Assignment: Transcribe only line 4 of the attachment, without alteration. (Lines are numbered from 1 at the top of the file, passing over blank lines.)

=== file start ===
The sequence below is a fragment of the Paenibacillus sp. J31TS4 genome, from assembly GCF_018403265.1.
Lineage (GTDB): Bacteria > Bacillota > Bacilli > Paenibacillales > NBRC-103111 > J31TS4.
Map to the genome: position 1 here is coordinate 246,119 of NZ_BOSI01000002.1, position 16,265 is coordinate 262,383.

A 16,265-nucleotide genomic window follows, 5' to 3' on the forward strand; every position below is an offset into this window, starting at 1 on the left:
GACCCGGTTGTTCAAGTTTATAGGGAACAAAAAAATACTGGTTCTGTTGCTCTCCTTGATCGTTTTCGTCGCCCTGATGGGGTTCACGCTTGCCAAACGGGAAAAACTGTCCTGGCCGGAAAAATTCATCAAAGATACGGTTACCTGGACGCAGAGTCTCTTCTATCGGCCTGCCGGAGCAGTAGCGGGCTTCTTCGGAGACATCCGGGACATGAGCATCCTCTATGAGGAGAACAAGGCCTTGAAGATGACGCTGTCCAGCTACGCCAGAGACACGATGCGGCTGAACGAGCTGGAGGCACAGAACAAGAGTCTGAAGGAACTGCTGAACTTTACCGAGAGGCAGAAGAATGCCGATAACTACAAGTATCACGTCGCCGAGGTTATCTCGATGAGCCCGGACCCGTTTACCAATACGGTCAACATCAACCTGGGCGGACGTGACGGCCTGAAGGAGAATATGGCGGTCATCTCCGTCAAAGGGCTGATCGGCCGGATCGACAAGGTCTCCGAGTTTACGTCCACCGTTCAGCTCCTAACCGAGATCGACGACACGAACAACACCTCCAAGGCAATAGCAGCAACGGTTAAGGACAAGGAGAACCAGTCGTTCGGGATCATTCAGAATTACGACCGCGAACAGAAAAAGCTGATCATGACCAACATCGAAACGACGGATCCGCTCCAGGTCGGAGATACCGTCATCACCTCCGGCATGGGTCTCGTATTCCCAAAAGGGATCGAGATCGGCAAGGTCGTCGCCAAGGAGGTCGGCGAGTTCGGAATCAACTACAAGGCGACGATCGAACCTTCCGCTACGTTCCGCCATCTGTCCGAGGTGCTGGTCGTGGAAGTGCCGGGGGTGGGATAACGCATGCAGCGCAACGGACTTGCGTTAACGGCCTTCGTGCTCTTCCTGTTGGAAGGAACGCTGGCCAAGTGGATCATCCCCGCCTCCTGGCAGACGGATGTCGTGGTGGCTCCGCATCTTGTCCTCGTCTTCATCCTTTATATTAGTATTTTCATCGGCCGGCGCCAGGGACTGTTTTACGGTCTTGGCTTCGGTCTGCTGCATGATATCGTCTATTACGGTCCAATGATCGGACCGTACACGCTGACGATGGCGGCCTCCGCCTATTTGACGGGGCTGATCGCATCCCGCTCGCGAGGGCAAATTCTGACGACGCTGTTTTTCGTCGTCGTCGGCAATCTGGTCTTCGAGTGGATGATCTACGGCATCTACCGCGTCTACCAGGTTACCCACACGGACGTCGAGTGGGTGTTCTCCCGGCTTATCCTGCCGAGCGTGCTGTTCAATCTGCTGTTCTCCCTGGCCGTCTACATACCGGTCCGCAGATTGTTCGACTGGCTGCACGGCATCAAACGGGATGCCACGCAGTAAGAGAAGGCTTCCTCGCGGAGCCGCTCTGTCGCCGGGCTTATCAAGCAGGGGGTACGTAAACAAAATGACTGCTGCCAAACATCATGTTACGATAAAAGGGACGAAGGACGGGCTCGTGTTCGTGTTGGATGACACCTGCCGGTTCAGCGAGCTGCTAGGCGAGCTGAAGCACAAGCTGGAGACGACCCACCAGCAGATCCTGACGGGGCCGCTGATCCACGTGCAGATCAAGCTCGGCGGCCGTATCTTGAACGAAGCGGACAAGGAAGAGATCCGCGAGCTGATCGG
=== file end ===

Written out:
A 16,265-nucleotide genomic window follows, 5' to 3' on the forward strand; every position below is an offset into this window, starting at 1 on the left: